First things first: Lay your laces on either side of your shoe. Next, use your hand to cross them and tuck one end through to make the beginning of your knot. Pin the end of one lace beneath the bottom of your foot to hold it tight, then pull the second lace up with your hand.

Now, you're ready to make your bunny ears. Create a loop with the free lace and pinch it between your thumb and index finger. Then, use your middle finger to grab the lace that you’ve been holding under your shoe. Circle this string around the loop, then push it through the opening to create your second bunny ear. Tighten the new knot by sticking your index finger and thumb in each loop and spreading them wide.

Watch Absten explain the process for herself in the video below. If you're feeling more advanced, she also demonstrates a second technique for you to try.

Once you've mastered those methods, try out these shoe hacks for happier feet.

[h/t Lifehacker]

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2018 Winter Olympics By the Numbers: Which Country Was the Big Winner in Pyeongchang?
JONATHAN NACKSTRAND, AFP/Getty Images
JONATHAN NACKSTRAND, AFP/Getty Images

The closing ceremony of the 2018 Winter Olympics was held on Sunday, February 25, concluding more than two weeks of history-making figure-skating jumps and listening to curlers yell at each other. But if you're someone who tunes in to the Olympics only to see your country win, you may have been left feeling confused. There was no official winner announced at the end of the event, so how are you supposed to know which nation dominated the Winter Games? Judging solely by medal count, these are the countries that skied, skated, and slid their way to the top in Pyeongchang.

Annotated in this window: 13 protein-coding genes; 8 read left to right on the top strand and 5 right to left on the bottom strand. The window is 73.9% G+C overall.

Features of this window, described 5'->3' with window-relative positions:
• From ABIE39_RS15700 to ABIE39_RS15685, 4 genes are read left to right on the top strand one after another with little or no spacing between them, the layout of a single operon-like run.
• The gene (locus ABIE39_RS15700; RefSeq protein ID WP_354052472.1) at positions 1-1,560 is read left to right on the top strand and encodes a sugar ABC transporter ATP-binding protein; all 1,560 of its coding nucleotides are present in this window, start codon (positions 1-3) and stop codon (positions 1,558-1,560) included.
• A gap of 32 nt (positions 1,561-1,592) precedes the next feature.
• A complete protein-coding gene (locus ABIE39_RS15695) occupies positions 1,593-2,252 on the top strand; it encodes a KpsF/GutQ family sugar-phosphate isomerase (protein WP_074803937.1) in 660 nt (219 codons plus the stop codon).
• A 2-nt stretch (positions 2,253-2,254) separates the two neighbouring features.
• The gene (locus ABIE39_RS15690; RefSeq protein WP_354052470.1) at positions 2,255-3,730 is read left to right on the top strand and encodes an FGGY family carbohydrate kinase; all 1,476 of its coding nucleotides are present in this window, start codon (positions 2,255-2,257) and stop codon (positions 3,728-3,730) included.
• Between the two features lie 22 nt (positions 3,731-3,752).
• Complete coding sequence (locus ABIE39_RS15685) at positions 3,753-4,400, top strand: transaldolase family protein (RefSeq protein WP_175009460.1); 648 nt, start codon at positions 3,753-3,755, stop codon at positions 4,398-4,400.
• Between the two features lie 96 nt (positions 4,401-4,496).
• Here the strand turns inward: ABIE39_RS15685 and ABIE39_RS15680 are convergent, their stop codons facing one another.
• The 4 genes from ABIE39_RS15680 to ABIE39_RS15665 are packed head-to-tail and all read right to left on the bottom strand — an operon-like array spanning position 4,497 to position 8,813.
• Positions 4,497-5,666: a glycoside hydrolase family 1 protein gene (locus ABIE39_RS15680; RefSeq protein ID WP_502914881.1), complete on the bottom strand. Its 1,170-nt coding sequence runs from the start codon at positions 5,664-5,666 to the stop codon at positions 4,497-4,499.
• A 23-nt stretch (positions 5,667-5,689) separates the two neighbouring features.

According to Bloomberg, Norway came out of the games as the most decorated country. The Scandinavian nation of 5.3 million took home 11 bronze, 14 silver, and 14 gold medals, bringing the total to 39. That makes Norway the biggest single nation winner at any Winter Olympics, breaking the prior record of 37, which was set by the U.S. at the 2010 Winter Olympics in Vancouver. Norway was represented by about half the number of athletes competing on Team USA, but it was bolstered by a few advantages—like long winters (making training for cross-country sports easier), universal healthcare, and a culture that encourages young athletes to play sports for the sake of play rather than for the sake of winning.

Germany tied Norway for the most golds with 14, but earned 10 silver and seven bronze medals, landing them in second place with 31. Canada ranked third with 29 medals overall, 11 of which were gold, and the United States came in fourth with a tally of 23 medals, including nine golds. The Netherlands, Sweden, South Korea, Switzerland, France, and Austria round out the top 10.

Teams used to spending a lot of time on the podium may strive for that top slot, but placing in any event is impressive. The majority of teams that competed went home without any medals to show for their efforts. Fortunately, they have until 2022 to prepare for the next Winter Olympics in Beijing.

[h/t Bloomberg]